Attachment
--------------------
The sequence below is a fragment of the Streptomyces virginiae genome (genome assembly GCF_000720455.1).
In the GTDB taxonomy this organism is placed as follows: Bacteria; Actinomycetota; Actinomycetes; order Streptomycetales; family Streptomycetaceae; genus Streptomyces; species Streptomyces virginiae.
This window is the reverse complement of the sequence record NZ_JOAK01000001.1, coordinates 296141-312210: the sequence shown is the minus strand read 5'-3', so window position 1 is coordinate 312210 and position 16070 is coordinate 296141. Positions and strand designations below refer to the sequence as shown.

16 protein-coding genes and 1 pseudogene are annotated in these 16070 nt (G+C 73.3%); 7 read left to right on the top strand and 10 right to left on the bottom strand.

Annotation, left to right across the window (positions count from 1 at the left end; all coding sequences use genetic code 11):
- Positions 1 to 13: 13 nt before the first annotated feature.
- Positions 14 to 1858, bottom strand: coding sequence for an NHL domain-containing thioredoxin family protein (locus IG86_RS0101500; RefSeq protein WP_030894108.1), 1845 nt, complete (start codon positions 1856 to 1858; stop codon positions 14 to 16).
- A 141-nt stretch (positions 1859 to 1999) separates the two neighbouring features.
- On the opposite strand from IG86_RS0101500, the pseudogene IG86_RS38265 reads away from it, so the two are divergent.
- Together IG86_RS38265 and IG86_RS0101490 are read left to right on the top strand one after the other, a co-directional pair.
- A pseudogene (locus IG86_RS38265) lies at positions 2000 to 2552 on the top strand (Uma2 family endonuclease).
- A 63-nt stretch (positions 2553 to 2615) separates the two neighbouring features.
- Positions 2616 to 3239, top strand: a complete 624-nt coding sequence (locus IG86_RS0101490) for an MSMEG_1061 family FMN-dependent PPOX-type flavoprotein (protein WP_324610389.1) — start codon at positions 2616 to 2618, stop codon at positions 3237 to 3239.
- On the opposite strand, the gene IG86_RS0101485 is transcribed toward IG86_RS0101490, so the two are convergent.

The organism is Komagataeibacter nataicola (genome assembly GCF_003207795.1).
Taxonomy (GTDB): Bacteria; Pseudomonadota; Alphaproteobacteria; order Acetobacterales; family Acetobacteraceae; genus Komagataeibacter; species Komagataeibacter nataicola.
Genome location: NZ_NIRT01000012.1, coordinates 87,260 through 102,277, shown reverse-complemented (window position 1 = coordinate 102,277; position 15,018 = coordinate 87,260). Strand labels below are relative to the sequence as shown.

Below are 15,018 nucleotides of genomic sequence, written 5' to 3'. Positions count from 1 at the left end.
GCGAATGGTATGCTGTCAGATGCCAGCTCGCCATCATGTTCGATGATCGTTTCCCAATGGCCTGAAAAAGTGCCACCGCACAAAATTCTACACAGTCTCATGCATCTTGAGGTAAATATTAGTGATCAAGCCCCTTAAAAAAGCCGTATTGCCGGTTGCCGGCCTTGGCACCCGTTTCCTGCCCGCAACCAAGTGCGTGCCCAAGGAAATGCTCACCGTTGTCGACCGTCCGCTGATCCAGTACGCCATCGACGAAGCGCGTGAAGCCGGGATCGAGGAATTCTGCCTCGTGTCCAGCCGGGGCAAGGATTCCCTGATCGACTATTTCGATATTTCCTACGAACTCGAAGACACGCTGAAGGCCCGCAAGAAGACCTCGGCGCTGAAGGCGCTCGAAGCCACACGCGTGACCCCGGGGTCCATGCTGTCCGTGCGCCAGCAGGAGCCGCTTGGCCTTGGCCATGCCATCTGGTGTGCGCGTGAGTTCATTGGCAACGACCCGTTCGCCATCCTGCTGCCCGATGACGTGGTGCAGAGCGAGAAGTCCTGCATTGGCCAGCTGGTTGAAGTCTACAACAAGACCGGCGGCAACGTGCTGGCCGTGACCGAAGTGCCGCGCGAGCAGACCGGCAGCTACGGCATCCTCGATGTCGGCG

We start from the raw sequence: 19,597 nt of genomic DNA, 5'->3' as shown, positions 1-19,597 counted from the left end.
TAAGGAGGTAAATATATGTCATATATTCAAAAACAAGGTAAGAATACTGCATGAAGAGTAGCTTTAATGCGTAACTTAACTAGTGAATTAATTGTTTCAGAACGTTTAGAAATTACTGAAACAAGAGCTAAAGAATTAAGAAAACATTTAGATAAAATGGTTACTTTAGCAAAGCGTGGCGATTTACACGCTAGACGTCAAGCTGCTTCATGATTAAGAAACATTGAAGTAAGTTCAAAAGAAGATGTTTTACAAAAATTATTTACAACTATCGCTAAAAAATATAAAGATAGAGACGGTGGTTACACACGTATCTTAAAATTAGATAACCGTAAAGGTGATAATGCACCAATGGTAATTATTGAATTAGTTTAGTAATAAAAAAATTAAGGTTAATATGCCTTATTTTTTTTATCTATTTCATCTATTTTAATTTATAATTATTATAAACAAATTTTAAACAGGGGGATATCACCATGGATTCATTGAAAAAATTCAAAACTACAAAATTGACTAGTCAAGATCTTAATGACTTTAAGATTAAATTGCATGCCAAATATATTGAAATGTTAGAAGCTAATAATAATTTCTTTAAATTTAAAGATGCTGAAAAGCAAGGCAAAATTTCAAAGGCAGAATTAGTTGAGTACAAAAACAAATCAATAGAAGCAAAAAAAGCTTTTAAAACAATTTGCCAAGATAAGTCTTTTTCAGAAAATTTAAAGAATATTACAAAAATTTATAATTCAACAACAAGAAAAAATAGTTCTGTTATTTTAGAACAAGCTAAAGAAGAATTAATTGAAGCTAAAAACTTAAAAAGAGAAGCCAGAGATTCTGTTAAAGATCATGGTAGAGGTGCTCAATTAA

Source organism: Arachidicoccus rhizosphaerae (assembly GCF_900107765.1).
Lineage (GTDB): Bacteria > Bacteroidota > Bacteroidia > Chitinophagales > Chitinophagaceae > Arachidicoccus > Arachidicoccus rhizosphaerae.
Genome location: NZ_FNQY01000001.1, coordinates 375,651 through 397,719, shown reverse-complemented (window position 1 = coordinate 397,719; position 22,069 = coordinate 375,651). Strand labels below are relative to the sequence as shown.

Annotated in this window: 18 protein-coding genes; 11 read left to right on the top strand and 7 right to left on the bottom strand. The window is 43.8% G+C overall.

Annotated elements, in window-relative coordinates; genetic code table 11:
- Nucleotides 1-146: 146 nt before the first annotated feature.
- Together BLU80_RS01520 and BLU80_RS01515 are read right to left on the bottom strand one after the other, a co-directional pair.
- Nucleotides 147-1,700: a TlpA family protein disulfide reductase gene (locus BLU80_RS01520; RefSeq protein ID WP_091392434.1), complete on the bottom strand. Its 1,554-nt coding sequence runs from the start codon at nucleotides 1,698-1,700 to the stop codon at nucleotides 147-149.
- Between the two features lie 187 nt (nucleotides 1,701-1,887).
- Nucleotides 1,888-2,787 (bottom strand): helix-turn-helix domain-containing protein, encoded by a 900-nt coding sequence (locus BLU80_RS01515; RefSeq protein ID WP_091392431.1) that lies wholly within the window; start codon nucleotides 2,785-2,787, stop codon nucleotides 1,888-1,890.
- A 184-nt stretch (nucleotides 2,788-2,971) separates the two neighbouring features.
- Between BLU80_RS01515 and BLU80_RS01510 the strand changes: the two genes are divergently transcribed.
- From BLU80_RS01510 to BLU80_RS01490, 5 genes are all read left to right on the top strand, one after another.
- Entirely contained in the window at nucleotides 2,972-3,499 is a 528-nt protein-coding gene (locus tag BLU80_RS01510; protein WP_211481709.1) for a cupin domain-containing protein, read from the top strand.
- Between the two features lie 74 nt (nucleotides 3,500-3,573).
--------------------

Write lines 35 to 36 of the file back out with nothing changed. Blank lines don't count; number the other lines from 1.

- Entirely contained in the window at nucleotides 2,972-3,499 is a 528-nt protein-coding gene (locus tag BLU80_RS01510; protein WP_211481709.1) for a cupin domain-containing protein, read from the top strand.
- Between the two features lie 74 nt (nucleotides 3,500-3,573).